Michigan Gov. Gretchen Whitmer says she’s actively in talks with presumptive Democratic presidential nominee Joe Biden’s team about joining the 2020 ticket.
“I’ve had a conversation with some folks,’ she said on the “Today” on Tuesday. But she added, “It was just an opening conversation and it’s not something that I would call a professional formalized vetting.”
President Trump almost single-handedly thrust the mostly unknown politician into the spotlight during a March press conference when he complained about not getting enough credit for his administration’s response to the coronavirus pandemic.
“When they’re not appreciative to me, they’re not appreciative to the Army Corps. They’re not appreciative to FEMA. It’s not right. These people are incredible. They’re working 24 hours a day,” he said. “Mike Pence, I don’t think he sleeps any more. These are people that should be appreciated.”
Then he made Whitmer a star. “I mean, I’m a different type of person. I say, ‘Mike, don’t call the governor of Washington. You’re wasting your time with him. Don’t call the woman in Michigan.’ All — it doesn’t make any difference what happens,” he said. “Michigan, all she does is — she has no idea what’s going on. And all she does is say, ‘Oh, it’s the federal government’s fault.’ And we’ve taken such great care of Michigan,” Trump said.
Whitmer responded to Trump’s attacks on Twitter with a post that included a hand-waving emoji, writing, “Hi, my name is Gretchen Whitmer, and that governor is me.”
The Michigan Democrat has drawn some bad press by enacting measures in Michigan that residents feel are draconinan, prompting numerous protests at the state capitol in Lansing.
But the 48-year-old first-term governor quickly became a frontrunner for the veep slot, especially because a swing state that Trump surprisingly won in 2016. On March 5, her odds of being selected by Biden as his running mate were 33/1. By March 20, she’d risen to 16/1. After Trump hit her, she became a 10/1 shot.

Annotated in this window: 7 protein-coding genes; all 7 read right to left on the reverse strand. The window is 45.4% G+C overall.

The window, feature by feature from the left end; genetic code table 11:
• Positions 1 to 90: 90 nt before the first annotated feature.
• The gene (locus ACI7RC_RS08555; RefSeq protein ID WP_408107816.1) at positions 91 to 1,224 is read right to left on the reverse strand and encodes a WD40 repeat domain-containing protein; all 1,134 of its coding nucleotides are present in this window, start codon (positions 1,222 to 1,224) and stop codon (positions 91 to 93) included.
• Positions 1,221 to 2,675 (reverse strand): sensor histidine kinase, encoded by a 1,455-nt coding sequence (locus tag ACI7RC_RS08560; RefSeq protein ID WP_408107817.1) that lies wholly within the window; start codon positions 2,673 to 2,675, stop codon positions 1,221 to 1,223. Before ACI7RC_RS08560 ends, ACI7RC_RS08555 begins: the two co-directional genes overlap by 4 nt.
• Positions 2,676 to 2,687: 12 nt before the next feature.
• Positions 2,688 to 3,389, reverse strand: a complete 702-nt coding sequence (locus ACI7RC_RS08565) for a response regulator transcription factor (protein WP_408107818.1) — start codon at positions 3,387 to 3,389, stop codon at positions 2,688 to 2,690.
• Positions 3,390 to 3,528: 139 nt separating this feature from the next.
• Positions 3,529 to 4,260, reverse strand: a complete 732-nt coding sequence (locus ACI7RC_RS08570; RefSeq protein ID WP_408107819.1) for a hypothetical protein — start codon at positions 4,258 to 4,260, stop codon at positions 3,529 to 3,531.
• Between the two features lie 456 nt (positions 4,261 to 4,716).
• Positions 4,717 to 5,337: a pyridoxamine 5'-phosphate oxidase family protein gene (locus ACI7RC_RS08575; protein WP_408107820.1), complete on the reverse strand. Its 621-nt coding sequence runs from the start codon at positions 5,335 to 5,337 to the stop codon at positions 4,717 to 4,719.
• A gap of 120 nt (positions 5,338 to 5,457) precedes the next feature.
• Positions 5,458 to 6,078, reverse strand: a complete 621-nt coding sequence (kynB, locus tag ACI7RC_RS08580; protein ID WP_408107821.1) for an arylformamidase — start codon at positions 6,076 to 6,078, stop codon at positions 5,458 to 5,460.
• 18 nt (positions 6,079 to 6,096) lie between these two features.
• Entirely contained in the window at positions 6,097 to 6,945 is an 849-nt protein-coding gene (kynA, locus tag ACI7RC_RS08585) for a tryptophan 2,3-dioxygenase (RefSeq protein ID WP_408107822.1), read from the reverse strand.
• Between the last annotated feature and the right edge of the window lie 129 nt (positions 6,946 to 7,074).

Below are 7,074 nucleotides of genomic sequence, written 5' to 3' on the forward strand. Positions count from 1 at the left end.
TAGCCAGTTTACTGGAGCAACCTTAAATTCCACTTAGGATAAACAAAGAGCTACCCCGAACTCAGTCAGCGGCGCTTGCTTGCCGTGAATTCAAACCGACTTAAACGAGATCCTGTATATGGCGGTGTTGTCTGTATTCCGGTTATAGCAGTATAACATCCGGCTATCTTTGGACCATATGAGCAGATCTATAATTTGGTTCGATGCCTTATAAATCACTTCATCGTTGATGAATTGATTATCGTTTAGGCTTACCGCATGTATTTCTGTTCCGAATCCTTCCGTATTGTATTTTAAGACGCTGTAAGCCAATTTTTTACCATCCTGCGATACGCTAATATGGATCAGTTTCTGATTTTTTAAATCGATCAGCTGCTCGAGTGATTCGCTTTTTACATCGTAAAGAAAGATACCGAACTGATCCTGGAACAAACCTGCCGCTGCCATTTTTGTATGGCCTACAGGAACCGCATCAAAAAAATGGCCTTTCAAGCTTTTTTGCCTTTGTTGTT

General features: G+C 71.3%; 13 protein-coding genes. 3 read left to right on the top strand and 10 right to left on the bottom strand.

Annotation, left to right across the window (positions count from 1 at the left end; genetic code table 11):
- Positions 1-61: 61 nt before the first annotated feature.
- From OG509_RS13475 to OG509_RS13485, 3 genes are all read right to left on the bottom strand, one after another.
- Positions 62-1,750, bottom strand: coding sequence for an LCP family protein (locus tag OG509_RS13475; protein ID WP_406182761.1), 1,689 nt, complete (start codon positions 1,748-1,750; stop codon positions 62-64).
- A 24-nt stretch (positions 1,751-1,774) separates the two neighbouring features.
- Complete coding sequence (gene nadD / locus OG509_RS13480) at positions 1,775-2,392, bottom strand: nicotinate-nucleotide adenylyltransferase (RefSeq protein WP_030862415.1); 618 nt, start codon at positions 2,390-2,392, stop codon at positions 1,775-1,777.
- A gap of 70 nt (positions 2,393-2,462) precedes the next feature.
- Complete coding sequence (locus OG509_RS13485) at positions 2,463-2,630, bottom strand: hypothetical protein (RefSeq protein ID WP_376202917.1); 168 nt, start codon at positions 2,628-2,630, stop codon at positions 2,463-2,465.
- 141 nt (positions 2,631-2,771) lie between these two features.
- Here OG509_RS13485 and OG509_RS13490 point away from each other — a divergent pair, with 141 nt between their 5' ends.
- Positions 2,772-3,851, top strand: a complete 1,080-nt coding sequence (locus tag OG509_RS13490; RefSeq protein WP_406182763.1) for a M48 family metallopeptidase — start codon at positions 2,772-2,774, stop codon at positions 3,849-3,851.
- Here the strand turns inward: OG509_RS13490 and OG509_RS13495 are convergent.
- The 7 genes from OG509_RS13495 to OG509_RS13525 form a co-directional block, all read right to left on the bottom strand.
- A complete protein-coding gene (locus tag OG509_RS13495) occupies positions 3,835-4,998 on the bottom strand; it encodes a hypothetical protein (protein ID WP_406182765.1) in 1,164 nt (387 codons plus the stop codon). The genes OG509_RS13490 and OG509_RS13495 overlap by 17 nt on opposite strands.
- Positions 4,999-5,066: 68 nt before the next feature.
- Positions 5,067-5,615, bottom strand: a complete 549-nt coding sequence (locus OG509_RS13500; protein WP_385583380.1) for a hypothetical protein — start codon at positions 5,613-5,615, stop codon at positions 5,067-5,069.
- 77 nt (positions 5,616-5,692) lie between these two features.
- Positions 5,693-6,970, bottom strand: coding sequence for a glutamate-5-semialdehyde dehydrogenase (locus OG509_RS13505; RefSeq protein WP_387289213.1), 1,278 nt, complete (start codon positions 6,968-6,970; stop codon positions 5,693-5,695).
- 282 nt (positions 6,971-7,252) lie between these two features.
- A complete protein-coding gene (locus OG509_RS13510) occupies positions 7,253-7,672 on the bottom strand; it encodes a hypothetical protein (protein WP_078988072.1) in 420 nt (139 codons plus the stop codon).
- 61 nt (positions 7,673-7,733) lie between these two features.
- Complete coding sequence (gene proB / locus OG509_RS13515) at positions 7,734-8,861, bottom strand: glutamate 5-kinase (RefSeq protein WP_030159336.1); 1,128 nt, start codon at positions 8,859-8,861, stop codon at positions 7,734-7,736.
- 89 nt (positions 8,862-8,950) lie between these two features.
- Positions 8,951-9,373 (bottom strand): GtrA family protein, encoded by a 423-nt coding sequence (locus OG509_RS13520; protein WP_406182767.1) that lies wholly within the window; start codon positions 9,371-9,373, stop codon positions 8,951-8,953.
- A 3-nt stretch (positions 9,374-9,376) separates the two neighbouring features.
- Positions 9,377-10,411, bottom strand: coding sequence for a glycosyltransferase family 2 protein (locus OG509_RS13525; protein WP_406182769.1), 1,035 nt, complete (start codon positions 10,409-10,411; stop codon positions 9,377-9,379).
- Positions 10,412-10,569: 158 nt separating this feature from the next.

Whitmer’s addition to the ticket might just put Michigan, a state whose governorship she won by nearly 10 percentage points in 2018, into the D column.
While many have never heard of her, she was selected to give the official Democratic response to Trump’s 2020 State of the Union address, considered a big honor and often reserved for up-and-coming politicians.
But one concern about putting Whitmer on the ticket is that she might have limited time to campaign as the nation’s governors have played key leadership roles in getting the U.S. through the pandemic.
Although Biden has vowed to pick a woman as his running mate, Whitmer has previously said she doesn’t want the job.
“I think it is important that he has a woman running mate, to be honest. I think that there are a lot of phenomenal potential running mates for him,” she said last month on MSNBC. “It’s not going to be me, but I am going to have a hand in helping make sure that he has the rounded-out ticket that can win.”
But she said in her interview on “Today” that she’s keeping her options open while working to stem the spread of COVID-19 in Michigan, one of the hardest hit states in the country.
“I am making a little bit of time to stay connected to the campaign, but the most important thing that I have to do right now is be the governor of my home state,” Whitmer said. “That’s all that matters to me in this moment.”